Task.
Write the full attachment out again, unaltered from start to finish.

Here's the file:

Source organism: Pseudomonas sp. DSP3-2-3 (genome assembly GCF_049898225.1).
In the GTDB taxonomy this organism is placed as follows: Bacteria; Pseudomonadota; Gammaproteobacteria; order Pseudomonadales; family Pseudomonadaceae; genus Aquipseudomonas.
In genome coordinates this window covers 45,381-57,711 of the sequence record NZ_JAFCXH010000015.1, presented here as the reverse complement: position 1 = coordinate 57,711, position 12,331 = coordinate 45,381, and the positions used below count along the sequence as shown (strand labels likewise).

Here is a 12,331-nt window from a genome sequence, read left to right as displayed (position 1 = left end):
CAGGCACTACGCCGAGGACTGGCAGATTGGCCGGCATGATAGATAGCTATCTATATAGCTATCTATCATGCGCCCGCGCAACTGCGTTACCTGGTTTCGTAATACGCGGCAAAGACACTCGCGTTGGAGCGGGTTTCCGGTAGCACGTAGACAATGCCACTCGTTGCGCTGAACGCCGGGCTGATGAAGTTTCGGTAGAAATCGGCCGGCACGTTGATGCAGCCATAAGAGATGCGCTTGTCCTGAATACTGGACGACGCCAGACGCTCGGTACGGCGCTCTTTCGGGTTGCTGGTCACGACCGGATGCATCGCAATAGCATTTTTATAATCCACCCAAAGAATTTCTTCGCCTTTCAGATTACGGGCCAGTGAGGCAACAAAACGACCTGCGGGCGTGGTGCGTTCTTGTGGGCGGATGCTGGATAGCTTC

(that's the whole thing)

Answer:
Source organism: Pseudomonas sp. DSP3-2-3 (genome assembly GCF_049898225.1).
In the GTDB taxonomy this organism is placed as follows: Bacteria; Pseudomonadota; Gammaproteobacteria; order Pseudomonadales; family Pseudomonadaceae; genus Aquipseudomonas.
In genome coordinates this window covers 45,381-57,711 of the sequence record NZ_JAFCXH010000015.1, presented here as the reverse complement: position 1 = coordinate 57,711, position 12,331 = coordinate 45,381, and the positions used below count along the sequence as shown (strand labels likewise).

Here is a 12,331-nt window from a genome sequence, read left to right as displayed (position 1 = left end):
CAGGCACTACGCCGAGGACTGGCAGATTGGCCGGCATGATAGATAGCTATCTATATAGCTATCTATCATGCGCCCGCGCAACTGCGTTACCTGGTTTCGTAATACGCGGCAAAGACACTCGCGTTGGAGCGGGTTTCCGGTAGCACGTAGACAATGCCACTCGTTGCGCTGAACGCCGGGCTGATGAAGTTTCGGTAGAAATCGGCCGGCACGTTGATGCAGCCATAAGAGATGCGCTTGTCCTGAATACTGGACGACGCCAGACGCTCGGTACGGCGCTCTTTCGGGTTGCTGGTCACGACCGGATGCATCGCAATAGCATTTTTATAATCCACCCAAAGAATTTCTTCGCCTTTCAGATTACGGGCCAGTGAGGCAACAAAACGACCTGCGGGCGTGGTGCGTTCTTGTGGGCGGATGCTGGATAGCTTC